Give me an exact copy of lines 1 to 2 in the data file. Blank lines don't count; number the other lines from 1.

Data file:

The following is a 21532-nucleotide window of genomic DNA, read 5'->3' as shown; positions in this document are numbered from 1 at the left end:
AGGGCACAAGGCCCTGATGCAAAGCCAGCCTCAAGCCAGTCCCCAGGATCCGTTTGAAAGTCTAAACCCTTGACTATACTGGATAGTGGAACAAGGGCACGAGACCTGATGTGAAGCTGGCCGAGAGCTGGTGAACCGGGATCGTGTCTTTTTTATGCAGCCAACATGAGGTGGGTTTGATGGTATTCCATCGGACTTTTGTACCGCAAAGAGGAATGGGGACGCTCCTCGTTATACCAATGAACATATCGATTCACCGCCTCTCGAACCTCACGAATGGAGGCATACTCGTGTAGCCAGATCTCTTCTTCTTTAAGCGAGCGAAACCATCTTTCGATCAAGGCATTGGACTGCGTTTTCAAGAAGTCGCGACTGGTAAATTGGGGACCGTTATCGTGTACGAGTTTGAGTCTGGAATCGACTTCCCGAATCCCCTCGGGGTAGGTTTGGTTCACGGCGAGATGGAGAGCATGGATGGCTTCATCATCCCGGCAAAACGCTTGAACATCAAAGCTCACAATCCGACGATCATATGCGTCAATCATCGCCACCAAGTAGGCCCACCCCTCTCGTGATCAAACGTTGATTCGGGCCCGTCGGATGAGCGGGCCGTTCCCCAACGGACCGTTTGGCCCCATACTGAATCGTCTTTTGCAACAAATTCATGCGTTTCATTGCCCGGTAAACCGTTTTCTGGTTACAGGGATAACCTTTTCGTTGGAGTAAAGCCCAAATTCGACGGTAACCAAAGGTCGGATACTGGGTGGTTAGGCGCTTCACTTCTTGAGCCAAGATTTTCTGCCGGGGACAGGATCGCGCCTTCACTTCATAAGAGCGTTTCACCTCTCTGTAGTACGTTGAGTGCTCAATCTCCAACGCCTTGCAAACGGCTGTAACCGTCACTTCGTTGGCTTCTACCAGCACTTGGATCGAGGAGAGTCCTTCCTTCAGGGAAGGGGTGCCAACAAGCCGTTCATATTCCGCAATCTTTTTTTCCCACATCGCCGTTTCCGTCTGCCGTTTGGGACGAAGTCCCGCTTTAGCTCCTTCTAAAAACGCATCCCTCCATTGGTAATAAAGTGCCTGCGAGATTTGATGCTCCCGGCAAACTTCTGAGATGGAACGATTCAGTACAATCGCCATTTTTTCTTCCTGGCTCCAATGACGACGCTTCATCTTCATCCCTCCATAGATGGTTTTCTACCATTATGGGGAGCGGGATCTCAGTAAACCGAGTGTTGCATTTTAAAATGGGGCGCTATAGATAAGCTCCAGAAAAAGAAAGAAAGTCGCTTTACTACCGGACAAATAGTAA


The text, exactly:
The following is a 21532-nucleotide window of genomic DNA, read 5'->3' as shown; positions in this document are numbered from 1 at the left end:
AGGGCACAAGGCCCTGATGCAAAGCCAGCCTCAAGCCAGTCCCCAGGATCCGTTTGAAAGTCTAAACCCTTGACTATACTGGATAGTGGAACAAGGGCACGAGACCTGATGTGAAGCTGGCCGAGAGCTGGTGAACCGGGATCGTGTCTTTTTTATGCAGCCAACATGAGGTGGGTTTGATGGTATTCCATCGGACTTTTGTACCGCAAAGAGGAATGGGGACGCTCCTCGTTATACCAATGAACATATCGATTCACCGCCTCTCGAACCTCACGAATGGAGGCATACTCGTGTAGCCAGATCTCTTCTTCTTTAAGCGAGCGAAACCATCTTTCGATCAAGGCATTGGACTGCGTTTTCAAGAAGTCGCGACTGGTAAATTGGGGACCGTTATCGTGTACGAGTTTGAGTCTGGAATCGACTTCCCGAATCCCCTCGGGGTAGGTTTGGTTCACGGCGAGATGGAGAGCATGGATGGCTTCATCATCCCGGCAAAACGCTTGAACATCAAAGCTCACAATCCGACGATCATATGCGTCAATCATCGCCACCAAGTAGGCCCACCCCTCTCGTGATCAAACGTTGATTCGGGCCCGTCGGATGAGCGGGCCGTTCCCCAACGGACCGTTTGGCCCCATACTGAATCGTCTTTTGCAACAAATTCATGCGTTTCATTGCCCGGTAAACCGTTTTCTGGTTACAGGGATAACCTTTTCGTTGGAGTAAAGCCCAAATTCGACGGTAACCAAAGGTCGGATACTGGGTGGTTAGGCGCTTCACTTCTTGAGCCAAGATTTTCTGCCGGGGACAGGATCGCGCCTTCACTTCATAAGAGCGTTTCACCTCTCTGTAGTACGTTGAGTGCTCAATCTCCAACGCCTTGCAAACGGCTGTAACCGTCACTTCGTTGGCTTCTACCAGCACTTGGATCGAGGAGAGTCCTTCCTTCAGGGAAGGGGTGCCAACAAGCCGTTCATATTCCGCAATCTTTTTTTCCCACATCGCCGTTTCCGTCTGCCGTTTGGGACGAAGTCCCGCTTTAGCTCCTTCTAAAAACGCATCCCTCCATTGGTAATAAAGTGCCTGCGAGATTTGATGCTCCCGGCAAACTTCTGAGATGGAACGATTCAGTACAATCGCCATTTTTTCTTCCTGGCTCCAATGACGACGCTTCATCTTCATCCCTCCATAGATGGTTTTCTACCATTATGGGGAGCGGGATCTCAGTAAACCGAGTGTTGCATTTTAAAATGGGGCGCTATAGATAAGCTCCAGAAAAAGAAAGAAAGTCGCTTTACTACCGGACAAATAGTAA